All in all, a very enjoyable experience and well worth the money paid. I have a shirt to send out to my Aussie-in-the-USA work colleague, so one more wind-up is assured.

After waiting to be released from the Member Enclosure after the presentations (one wag said this was the price you paid for those good seats ...) it was on to the seemingly interminable queues for the return tram (wouldn't you figure they'd have put on extra transport for the end of the day?) While in line I was amused to find myself next to a rather inebriated Liverpudlian, who proceeded to tell me all about his day, his cat (whose picture he produced and mooned over), his meeting of some Georgians in Doolin (Ireland) two years previously, and all manner of other things. We were finally separated at the gate to the tram. In that queue I found myself next to two gentlemen discussing the match and next year's fixtures with a blind gentleman they were helping to the tram from the ground. I enjoyed their discussion and descriptions very much.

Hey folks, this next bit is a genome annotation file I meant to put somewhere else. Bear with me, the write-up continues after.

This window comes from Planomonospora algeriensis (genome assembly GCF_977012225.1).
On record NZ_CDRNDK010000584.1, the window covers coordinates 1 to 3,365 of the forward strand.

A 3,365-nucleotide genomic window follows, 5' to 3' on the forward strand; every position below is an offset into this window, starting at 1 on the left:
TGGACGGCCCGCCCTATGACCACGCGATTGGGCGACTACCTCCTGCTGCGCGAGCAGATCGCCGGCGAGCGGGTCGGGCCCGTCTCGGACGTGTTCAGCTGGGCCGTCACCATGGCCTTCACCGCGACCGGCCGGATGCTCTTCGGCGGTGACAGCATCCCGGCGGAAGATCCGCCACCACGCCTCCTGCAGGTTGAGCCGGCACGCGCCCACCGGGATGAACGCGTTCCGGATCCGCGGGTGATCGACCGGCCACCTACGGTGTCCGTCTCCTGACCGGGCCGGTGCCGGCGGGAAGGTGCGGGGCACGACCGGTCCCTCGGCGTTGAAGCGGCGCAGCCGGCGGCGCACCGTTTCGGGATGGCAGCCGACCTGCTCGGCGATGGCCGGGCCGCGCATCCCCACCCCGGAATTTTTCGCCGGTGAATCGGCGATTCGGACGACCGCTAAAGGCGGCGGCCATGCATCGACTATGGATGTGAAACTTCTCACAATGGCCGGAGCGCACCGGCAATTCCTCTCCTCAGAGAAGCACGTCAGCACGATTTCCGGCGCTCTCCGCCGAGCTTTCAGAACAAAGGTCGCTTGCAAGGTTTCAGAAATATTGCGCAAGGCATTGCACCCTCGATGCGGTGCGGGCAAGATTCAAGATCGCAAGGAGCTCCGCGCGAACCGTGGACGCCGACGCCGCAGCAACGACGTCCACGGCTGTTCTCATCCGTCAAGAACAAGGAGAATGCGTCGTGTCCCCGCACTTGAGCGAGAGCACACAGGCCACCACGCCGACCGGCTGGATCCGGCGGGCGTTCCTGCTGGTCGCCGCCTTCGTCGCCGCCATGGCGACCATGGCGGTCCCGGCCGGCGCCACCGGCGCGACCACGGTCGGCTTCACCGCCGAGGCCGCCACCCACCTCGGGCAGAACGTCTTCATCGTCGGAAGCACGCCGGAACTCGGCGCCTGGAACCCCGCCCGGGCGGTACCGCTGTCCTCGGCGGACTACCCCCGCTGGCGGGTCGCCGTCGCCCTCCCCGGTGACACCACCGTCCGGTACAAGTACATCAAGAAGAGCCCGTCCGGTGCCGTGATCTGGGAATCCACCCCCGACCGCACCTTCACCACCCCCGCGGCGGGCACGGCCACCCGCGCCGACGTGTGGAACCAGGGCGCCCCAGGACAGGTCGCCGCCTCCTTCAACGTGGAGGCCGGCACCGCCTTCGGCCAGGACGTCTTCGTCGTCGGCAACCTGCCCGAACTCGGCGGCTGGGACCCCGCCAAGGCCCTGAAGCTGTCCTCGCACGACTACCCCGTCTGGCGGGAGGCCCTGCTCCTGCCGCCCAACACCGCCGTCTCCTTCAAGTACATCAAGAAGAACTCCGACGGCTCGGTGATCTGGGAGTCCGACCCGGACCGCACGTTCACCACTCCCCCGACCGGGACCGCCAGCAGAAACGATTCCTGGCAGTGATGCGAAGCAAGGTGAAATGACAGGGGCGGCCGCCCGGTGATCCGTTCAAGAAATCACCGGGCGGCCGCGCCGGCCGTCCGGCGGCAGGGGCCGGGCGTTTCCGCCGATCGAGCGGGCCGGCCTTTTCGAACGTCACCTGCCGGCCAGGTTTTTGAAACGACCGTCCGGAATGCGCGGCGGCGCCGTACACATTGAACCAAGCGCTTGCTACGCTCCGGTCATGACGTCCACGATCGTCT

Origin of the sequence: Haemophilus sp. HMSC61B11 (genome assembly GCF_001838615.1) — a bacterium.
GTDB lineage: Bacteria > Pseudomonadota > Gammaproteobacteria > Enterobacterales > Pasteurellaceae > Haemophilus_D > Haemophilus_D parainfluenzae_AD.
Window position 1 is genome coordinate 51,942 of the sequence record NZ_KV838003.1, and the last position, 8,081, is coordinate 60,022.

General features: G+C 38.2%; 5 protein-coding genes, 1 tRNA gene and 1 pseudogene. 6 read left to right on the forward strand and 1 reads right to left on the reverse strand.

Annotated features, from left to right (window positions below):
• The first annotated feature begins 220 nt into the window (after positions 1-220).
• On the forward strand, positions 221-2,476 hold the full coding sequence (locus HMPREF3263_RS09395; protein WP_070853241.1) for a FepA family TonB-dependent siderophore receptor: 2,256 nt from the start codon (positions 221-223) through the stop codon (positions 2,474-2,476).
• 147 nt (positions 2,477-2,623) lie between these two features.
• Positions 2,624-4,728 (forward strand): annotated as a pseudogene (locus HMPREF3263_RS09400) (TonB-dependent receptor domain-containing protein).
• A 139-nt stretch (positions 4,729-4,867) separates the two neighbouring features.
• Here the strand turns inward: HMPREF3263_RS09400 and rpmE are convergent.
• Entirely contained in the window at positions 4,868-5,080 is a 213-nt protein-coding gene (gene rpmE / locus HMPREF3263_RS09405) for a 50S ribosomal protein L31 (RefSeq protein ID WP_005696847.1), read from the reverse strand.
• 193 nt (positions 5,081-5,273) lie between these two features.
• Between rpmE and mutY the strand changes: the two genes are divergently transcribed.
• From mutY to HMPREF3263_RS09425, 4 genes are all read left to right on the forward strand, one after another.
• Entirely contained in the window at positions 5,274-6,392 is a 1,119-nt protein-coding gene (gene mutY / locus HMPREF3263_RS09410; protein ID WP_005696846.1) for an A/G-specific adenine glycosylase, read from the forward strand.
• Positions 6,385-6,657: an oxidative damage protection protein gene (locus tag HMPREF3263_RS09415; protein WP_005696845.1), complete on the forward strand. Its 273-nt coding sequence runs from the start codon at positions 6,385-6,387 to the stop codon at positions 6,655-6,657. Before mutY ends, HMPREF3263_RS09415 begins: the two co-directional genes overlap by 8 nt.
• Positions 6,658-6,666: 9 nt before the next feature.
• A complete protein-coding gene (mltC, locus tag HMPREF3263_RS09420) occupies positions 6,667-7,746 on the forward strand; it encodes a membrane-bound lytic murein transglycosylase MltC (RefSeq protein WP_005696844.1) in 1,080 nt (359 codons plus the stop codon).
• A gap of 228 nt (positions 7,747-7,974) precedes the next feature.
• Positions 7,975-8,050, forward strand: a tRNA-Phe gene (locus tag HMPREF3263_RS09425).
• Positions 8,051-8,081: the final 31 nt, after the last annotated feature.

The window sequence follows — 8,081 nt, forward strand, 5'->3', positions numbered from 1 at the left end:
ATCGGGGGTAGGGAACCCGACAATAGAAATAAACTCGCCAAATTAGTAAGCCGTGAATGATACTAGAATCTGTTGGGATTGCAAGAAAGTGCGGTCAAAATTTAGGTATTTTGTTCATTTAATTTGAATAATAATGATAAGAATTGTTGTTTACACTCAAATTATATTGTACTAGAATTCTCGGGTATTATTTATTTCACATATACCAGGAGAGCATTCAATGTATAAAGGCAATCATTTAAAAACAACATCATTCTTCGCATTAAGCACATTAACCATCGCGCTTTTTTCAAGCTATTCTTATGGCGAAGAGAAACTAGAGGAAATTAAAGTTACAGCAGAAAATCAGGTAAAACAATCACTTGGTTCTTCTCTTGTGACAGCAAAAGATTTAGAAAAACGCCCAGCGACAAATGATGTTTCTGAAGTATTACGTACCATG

A sardine-can trip later and I was able to walk the few blocks to the hotel to finally meet up with ladyat. She had barely made a dent in her notes but was also feeling a bit hungry. She agreed to go look at one pub on my list that might still be serving food. As expected, no joy there - doesn't ANYONE in this country eat after 6 pm? - so we headed up the same street to the other end to the ubiquitous Wetherspoons. As usual, decent food and good beer were to be had. A waddle back to the hotel and beddy-bye for our final night.

Tuesday - Home Again

We decided to take a cab to the airport because the quoted price (17 pounds) was only a few pounds more than a cab to the train and the train to the airport would be. Unfortunately, when we got to the airport the price given was a bit more (25 pounds), so I simply didn't tip anything extra and called it even (the luggage handling required was enormous).